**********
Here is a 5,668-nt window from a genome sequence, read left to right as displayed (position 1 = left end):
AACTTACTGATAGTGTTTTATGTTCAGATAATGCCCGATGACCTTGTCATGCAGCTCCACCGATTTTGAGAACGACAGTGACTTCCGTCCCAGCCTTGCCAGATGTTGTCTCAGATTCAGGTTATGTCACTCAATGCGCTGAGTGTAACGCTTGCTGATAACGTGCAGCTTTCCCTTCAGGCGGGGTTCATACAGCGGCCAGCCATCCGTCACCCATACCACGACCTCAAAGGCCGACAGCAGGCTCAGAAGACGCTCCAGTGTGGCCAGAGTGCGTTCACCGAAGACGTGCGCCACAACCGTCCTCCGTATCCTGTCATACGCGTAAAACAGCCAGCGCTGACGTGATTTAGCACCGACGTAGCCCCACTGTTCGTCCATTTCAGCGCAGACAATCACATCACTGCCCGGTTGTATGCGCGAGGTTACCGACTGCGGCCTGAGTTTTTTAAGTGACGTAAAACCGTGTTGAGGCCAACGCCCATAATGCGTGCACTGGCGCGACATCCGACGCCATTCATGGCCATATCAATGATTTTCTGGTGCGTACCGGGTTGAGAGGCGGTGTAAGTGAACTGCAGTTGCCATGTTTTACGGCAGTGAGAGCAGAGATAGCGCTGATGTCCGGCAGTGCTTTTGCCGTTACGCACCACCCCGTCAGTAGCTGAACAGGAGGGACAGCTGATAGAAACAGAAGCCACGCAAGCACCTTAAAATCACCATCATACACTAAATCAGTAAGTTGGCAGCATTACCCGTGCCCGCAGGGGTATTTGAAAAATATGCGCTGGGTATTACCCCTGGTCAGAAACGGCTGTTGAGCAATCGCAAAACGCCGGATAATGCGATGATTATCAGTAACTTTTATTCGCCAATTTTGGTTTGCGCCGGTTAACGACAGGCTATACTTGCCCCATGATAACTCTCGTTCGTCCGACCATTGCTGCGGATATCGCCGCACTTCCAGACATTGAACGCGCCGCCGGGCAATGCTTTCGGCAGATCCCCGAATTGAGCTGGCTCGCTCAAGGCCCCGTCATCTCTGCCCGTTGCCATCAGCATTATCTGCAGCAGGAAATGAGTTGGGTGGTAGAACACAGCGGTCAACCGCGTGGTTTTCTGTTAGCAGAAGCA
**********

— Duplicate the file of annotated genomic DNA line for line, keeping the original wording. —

Here is a 5,668-nt window from a genome sequence, read left to right as displayed (position 1 = left end):
AACTTACTGATAGTGTTTTATGTTCAGATAATGCCCGATGACCTTGTCATGCAGCTCCACCGATTTTGAGAACGACAGTGACTTCCGTCCCAGCCTTGCCAGATGTTGTCTCAGATTCAGGTTATGTCACTCAATGCGCTGAGTGTAACGCTTGCTGATAACGTGCAGCTTTCCCTTCAGGCGGGGTTCATACAGCGGCCAGCCATCCGTCACCCATACCACGACCTCAAAGGCCGACAGCAGGCTCAGAAGACGCTCCAGTGTGGCCAGAGTGCGTTCACCGAAGACGTGCGCCACAACCGTCCTCCGTATCCTGTCATACGCGTAAAACAGCCAGCGCTGACGTGATTTAGCACCGACGTAGCCCCACTGTTCGTCCATTTCAGCGCAGACAATCACATCACTGCCCGGTTGTATGCGCGAGGTTACCGACTGCGGCCTGAGTTTTTTAAGTGACGTAAAACCGTGTTGAGGCCAACGCCCATAATGCGTGCACTGGCGCGACATCCGACGCCATTCATGGCCATATCAATGATTTTCTGGTGCGTACCGGGTTGAGAGGCGGTGTAAGTGAACTGCAGTTGCCATGTTTTACGGCAGTGAGAGCAGAGATAGCGCTGATGTCCGGCAGTGCTTTTGCCGTTACGCACCACCCCGTCAGTAGCTGAACAGGAGGGACAGCTGATAGAAACAGAAGCCACGCAAGCACCTTAAAATCACCATCATACACTAAATCAGTAAGTTGGCAGCATTACCCGTGCCCGCAGGGGTATTTGAAAAATATGCGCTGGGTATTACCCCTGGTCAGAAACGGCTGTTGAGCAATCGCAAAACGCCGGATAATGCGATGATTATCAGTAACTTTTATTCGCCAATTTTGGTTTGCGCCGGTTAACGACAGGCTATACTTGCCCCATGATAACTCTCGTTCGTCCGACCATTGCTGCGGATATCGCCGCACTTCCAGACATTGAACGCGCCGCCGGGCAATGCTTTCGGCAGATCCCCGAATTGAGCTGGCTCGCTCAAGGCCCCGTCATCTCTGCCCGTTGCCATCAGCATTATCTGCAGCAGGAAATGAGTTGGGTGGTAGAACACAGCGGTCAACCGCGTGGTTTTCTGTTAGCAGAAGCA